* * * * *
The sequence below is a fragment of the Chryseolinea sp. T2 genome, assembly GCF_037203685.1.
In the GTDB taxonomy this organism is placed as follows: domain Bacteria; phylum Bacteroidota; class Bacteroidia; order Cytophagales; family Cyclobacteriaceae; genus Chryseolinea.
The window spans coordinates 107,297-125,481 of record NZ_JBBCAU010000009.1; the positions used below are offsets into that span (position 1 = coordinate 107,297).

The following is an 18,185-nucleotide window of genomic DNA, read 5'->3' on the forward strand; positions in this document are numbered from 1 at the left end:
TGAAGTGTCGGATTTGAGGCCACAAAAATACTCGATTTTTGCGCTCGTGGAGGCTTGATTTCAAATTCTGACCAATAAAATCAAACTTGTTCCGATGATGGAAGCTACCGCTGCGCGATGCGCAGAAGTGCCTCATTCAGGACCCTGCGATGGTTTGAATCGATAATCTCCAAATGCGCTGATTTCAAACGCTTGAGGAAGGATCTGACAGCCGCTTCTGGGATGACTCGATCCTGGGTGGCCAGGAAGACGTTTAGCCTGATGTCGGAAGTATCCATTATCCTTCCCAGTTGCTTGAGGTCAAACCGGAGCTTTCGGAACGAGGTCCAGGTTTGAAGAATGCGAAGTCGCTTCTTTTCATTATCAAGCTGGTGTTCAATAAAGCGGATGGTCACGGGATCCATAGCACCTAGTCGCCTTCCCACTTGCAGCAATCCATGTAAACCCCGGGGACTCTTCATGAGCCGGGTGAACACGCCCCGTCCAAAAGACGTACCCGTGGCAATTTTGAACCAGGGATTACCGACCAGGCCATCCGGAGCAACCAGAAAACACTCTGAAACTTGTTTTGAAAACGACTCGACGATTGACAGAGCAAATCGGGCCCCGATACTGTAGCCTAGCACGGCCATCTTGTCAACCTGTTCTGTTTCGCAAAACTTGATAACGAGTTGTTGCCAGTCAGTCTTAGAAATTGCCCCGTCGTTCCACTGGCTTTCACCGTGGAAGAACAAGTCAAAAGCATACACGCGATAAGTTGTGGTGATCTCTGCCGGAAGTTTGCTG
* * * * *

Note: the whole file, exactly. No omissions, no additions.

The sequence below is a fragment of the Chryseolinea sp. T2 genome, assembly GCF_037203685.1.
In the GTDB taxonomy this organism is placed as follows: domain Bacteria; phylum Bacteroidota; class Bacteroidia; order Cytophagales; family Cyclobacteriaceae; genus Chryseolinea.
The window spans coordinates 107,297-125,481 of record NZ_JBBCAU010000009.1; the positions used below are offsets into that span (position 1 = coordinate 107,297).

The following is an 18,185-nucleotide window of genomic DNA, read 5'->3' on the forward strand; positions in this document are numbered from 1 at the left end:
TGAAGTGTCGGATTTGAGGCCACAAAAATACTCGATTTTTGCGCTCGTGGAGGCTTGATTTCAAATTCTGACCAATAAAATCAAACTTGTTCCGATGATGGAAGCTACCGCTGCGCGATGCGCAGAAGTGCCTCATTCAGGACCCTGCGATGGTTTGAATCGATAATCTCCAAATGCGCTGATTTCAAACGCTTGAGGAAGGATCTGACAGCCGCTTCTGGGATGACTCGATCCTGGGTGGCCAGGAAGACGTTTAGCCTGATGTCGGAAGTATCCATTATCCTTCCCAGTTGCTTGAGGTCAAACCGGAGCTTTCGGAACGAGGTCCAGGTTTGAAGAATGCGAAGTCGCTTCTTTTCATTATCAAGCTGGTGTTCAATAAAGCGGATGGTCACGGGATCCATAGCACCTAGTCGCCTTCCCACTTGCAGCAATCCATGTAAACCCCGGGGACTCTTCATGAGCCGGGTGAACACGCCCCGTCCAAAAGACGTACCCGTGGCAATTTTGAACCAGGGATTACCGACCAGGCCATCCGGAGCAACCAGAAAACACTCTGAAACTTGTTTTGAAAACGACTCGACGATTGACAGAGCAAATCGGGCCCCGATACTGTAGCCTAGCACGGCCATCTTGTCAACCTGTTCTGTTTCGCAAAACTTGATAACGAGTTGTTGCCAGTCAGTCTTAGAAATTGCCCCGTCGTTCCACTGGCTTTCACCGTGGAAGAACAAGTCAAAAGCATACACGCGATAAGTTGTGGTGATCTCTGCCGGAAGTTTGCTG